Coronavirus: Scrapping mask-wearing would be ‘gross negligence’, union claims

·2-min read
 (PA)
(PA)

Making mask-wearing optional on public transport when the end of the government’s roadmap out of lockdown is reached would be an act of “gross negligence”, a trade union has claimed.

Unite, which represents tens of thousands of public transport workers, has opposed the move which the prime minister is expected to announce later today.

Boris Johnson is set to confirm that face coverings will no longer be compulsory in shared indoor spaces after 19 July and that social distancing in bars and pubs will come to an end.

He has previously said that people will have to “exercise judgment” going forward, while housing secretary Robert Jenrick told Sky News that soon the state “won’t be telling you what to do”.

Bobby Morton, Unite’s national officer for passenger transport, said that the idea that “personal responsibility” should replace government rules is “absolutely ridiculous”.

“Rates of infection are continuing to increase and not only does mask wearing reduce transmissions, it helps provide reassurance to drivers and to passengers who are nervous about using public transport,” he said.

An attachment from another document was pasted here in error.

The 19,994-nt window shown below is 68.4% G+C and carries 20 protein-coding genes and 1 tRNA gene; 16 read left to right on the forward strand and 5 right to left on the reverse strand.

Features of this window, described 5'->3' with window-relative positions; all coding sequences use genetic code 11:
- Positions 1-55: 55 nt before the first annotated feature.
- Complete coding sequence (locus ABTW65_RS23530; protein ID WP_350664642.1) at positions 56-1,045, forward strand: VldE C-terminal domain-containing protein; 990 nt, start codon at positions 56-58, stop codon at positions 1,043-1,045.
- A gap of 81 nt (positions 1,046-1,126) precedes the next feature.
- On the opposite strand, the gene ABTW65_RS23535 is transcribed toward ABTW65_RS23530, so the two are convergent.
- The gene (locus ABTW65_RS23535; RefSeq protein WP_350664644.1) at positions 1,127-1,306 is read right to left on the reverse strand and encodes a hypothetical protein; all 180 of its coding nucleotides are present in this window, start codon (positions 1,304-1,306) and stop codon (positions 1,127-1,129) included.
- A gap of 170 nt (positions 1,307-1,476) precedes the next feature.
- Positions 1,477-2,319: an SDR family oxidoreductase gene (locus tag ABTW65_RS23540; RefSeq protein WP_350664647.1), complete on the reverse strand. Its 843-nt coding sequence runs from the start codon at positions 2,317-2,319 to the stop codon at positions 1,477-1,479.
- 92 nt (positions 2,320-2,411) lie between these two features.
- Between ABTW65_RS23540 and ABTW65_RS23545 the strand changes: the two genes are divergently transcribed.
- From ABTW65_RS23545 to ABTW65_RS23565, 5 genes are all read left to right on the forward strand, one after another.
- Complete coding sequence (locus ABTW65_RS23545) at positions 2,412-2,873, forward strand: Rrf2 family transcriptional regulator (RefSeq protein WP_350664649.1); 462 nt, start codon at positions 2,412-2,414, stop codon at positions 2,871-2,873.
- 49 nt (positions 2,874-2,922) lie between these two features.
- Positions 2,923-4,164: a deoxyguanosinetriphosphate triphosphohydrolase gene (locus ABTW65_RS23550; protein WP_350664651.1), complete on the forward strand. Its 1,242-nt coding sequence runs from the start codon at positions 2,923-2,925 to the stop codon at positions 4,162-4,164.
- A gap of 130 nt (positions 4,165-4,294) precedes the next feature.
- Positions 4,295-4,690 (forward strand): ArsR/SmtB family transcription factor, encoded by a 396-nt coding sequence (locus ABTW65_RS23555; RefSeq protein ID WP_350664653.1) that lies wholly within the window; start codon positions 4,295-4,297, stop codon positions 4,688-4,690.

“The idea of personal responsibility and hoping that people will wear masks is absolutely ridiculous.”

Mr Morton added that Unite members have already reported a spike in passengers ignoring rules on mask-wearing and said that they should remain in place until rates of Covid-19 are “fully under control”.

But while national government mandates on mask-wearing could come to an end, it’s possible transport companies could continue to make them a condition of carriage.

A spokeswoman for London mayor Sadiq Khan said that it is “something that we will continue to look at closely”, adding that it’s important to “follow the science” when setting rules for passengers on the capital’s Tubes, buses and trains.

Mick Lynch, general secretary of the Rail, Maritime and Transport union (RMT), said that discussions are ongoing throughout the industry.

“Yet again there’s a real danger of the government making up policy on the hoof on critical issues,” he said.

“Back in the real world, discussions are ongoing at industry-wide level but all parties are having to second-guess what the government will say later today and that is not good enough.

“All the indications are that the Government are going for a free-for-all, whereas common sense and medical advice seems to indicate that some level of control should remain in place in the public realm.”

The prime minister’s update is likely to be broadcast from Downing Street at 5pm.

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